Which Math Subject Test

SAT subject tests can be a large part of the college application process for students seeking admission to certain schools. Many of the universities who require two or three of these scores request or mandate that one of the tests be in mathematics; this leads to the choice between Mathematics Level 1 (Math I, IC) and Mathematics Level 2 (Math II, IIC). As an individual student, you should consider a few aspects of these tests before deciding which to take.

Mathematics Level 2 Is More Advanced

As one would assume, the Math II exam focuses on more difficult material. The general readiness benchmark for the exam is to have completed a precalculus course with a solid grade. If you didn’t, you may not do as well on the test. Most people who take it are very comfortable with the material, as evidenced by its mean score of a 648. Approximately half the test covers algebraic principles and there are more advanced statistics problems.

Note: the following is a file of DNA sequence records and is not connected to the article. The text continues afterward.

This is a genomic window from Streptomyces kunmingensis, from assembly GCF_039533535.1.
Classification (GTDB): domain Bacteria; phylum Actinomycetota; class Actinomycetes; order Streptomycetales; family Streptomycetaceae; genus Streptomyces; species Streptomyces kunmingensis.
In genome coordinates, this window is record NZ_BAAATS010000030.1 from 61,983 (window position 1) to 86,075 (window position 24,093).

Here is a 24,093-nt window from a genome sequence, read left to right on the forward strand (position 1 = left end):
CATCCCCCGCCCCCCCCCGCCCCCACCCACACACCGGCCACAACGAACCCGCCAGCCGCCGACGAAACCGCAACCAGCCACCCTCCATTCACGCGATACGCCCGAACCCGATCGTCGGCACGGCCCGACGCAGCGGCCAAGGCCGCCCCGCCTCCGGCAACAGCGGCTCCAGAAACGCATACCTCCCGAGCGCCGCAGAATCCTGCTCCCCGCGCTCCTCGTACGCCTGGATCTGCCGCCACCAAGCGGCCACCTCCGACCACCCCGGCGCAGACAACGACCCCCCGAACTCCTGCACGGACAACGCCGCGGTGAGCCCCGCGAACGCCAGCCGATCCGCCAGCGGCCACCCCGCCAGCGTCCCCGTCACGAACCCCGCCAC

Level 1 testers seem to be less comfortable with their material, as the mean is a lower 593. In 2006, less than one percent of test takers scored a perfect 800, as opposed to the eleven percent with that score on the Level 2 exam in 2009.

Gauge Your Comfort Level

If you are not comfortable with your ability to perform on a math subject test, you can take Math 1 on one date and, if you think you can prepare adequately, you can take Math 2 on a later date. By taking the lower level first, you can see how well you work with the more basic material and how much you’ll need to work to improve scores on either test.

Be Honest With Yourself

It’s perfectly okay if you can’t do well on the Math 2 exam. Don’t choose that one because you think you have to just because it’s the hardest test possible. Start with what’s best for you and, if you want to, work up from there. The Math 1 exam exists for a reason though, and colleges will gladly consider it along with your transcripts.

Remember, both are multiple choice tests that last 60 minutes and contain 50 questions. The raw score is derived in the same way as any other College Board exam and then scaled based on its difficulty. Focus on doing your best and make the decision that will help you in the long run.